Thoughtless, xenophobic British racism has never been so relentlessly violent and catastrophic as the institutionalised and rationalised American version, because it is not founded on the memory of monstrous crimes. The history of genocidal slavery and exploitation is continuously present in the United States. It took place right there, on the soil still occupied by the descendants of both perpetrators and victims.
British cultural discourse has managed to distance itself from all this, at least to its own satisfaction, by emphasising the role played by British abolitionists in ending the slave-trade in this country, ignoring its traders’ role in setting up, managing, profiting, and continuing to profit from the business. It’s a bit like awarding terrorists the Nobel Peace Prize for agreeing to stop murdering people, officially, while they are still setting up contract killings abroad.
Such an interpretation of history does justice to no-one, not even the abolitionists, who faced far more resistance and hostility and had to find the resilience to deal with far more defeats and highly compromised achievements than this sunny narrative implies.
However, culture and society are profoundly influenced by the stories their citizens tell themselves. By liberating themselves from their colonial guilt, modern British people can innocently believe in the principle of equality, of equal value and respect in a sort of integrated multi-cultural Britain without a sense that they are condemning themselves. Most of us believe racial distinctions are illusory, fictional, inapplicable in the chaos of millions of individual differences.
Everyone approves of the statement “we have more in common than divides us.” Few believe that division along racial lines is natural, inevitable or desirable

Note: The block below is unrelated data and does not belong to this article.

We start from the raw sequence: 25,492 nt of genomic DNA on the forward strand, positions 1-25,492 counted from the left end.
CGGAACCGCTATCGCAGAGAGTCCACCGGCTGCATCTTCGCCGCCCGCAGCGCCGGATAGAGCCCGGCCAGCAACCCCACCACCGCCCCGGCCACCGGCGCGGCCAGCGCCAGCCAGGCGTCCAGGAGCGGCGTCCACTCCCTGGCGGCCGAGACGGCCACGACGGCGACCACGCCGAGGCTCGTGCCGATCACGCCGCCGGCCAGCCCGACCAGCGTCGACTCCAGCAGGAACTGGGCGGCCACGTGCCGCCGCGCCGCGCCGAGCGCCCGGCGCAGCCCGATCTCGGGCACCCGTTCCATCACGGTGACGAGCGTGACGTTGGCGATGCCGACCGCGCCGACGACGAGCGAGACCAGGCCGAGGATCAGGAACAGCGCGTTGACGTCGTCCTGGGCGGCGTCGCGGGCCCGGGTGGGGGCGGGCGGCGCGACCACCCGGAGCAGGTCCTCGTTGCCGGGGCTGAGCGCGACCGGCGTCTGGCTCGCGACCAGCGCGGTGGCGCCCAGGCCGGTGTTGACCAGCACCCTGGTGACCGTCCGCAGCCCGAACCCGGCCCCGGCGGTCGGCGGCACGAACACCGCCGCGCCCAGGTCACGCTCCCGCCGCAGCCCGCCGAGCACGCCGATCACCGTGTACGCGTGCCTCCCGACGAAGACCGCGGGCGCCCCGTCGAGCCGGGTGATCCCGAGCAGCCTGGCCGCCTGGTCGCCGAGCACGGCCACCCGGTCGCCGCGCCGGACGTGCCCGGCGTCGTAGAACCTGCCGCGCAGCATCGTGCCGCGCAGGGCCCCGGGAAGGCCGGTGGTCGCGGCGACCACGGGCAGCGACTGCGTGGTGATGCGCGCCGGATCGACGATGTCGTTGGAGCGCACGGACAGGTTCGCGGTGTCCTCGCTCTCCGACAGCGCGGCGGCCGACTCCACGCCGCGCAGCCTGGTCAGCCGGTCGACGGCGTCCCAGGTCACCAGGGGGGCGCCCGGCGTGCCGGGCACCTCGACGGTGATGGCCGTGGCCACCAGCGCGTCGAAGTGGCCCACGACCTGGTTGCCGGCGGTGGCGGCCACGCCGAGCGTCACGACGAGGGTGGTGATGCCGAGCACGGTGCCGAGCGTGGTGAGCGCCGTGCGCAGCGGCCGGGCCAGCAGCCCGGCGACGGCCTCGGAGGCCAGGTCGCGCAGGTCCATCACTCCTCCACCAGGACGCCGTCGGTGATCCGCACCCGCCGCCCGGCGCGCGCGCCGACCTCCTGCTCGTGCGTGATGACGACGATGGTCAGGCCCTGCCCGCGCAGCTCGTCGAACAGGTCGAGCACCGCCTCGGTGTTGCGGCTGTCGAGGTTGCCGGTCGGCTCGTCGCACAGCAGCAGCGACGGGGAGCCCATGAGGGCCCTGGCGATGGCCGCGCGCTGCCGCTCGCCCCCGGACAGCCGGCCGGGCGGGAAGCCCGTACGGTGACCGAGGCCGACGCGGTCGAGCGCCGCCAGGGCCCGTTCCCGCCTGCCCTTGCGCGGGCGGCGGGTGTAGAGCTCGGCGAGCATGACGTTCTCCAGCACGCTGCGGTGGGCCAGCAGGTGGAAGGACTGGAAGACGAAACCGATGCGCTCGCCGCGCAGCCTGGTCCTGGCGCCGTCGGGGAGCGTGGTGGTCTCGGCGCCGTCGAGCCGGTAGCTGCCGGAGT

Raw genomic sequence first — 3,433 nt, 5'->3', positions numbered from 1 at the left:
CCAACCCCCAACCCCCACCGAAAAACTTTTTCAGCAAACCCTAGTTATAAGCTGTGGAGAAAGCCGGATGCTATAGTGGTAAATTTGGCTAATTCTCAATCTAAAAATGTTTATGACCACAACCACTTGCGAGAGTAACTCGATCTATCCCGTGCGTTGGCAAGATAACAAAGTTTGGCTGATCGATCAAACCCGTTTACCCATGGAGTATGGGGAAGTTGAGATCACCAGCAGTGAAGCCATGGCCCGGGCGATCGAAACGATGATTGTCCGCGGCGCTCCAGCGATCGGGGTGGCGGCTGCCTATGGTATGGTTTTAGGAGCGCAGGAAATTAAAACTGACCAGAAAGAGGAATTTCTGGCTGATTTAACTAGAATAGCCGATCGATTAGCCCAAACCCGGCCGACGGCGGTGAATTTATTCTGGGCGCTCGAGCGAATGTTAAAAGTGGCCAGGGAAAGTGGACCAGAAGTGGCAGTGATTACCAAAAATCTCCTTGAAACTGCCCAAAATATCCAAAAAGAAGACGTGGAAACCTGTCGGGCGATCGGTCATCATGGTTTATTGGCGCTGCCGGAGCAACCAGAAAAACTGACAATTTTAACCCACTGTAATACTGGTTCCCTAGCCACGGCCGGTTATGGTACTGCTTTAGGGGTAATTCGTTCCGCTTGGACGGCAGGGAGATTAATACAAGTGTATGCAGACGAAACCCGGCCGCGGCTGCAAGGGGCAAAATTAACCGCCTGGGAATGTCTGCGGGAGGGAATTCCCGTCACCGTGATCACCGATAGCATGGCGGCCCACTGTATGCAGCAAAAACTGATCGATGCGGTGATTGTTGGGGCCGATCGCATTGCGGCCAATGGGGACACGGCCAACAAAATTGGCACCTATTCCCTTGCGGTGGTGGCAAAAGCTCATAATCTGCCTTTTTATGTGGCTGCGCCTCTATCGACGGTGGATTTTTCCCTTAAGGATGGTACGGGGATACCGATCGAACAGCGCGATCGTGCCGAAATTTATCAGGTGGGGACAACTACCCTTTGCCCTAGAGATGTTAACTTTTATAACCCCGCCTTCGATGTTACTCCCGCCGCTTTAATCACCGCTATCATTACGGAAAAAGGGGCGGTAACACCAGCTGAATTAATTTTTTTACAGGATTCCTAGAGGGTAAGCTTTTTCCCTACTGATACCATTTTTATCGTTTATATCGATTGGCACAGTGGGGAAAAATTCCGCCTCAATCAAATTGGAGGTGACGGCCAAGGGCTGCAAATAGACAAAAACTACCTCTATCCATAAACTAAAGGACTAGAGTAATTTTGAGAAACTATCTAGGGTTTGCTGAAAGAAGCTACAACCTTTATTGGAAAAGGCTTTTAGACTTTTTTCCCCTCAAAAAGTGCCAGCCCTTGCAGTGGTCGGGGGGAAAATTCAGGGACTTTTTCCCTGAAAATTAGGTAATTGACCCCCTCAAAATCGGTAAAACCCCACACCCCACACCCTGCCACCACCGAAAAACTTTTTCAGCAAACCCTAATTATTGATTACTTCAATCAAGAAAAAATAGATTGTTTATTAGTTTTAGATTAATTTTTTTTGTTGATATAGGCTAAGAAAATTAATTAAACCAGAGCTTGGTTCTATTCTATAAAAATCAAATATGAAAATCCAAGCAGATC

Of course, the statistics deny this happy state of affairs. There is no excuse for allowing racial inequality to persist, for ignoring or being overly lenient of racial persecution and injustice when it occurs.
But it has allowed us to pursue Civil Rights more whole heartedly and without ambivalence, with more consensus and less division than in America, and thus, I’d argue, we have made some progress towards these goals and have derived from our fantasies slightly kinder and more integrated society for a larger proportion of our ethnic minorities.
We still have a long way to go. Racist incidents and attitudes, racial inequality are all far far too common. It is shameful, but we are different from the US, with a different social landscape and history, different problems and, therefore, different solutions.
Attempts to import American models of activism and theory have increased tension and division. Too often, Critical Race Theorists and Social Justice activists have said, recently, that racism and hate-crime is going up.
We can’t assume this is push-back that proves the haters feel threatened. That is narrow-minded self-justification. If our campaigns are increasing hate crimes, they aren’t working. We need to change our tactics.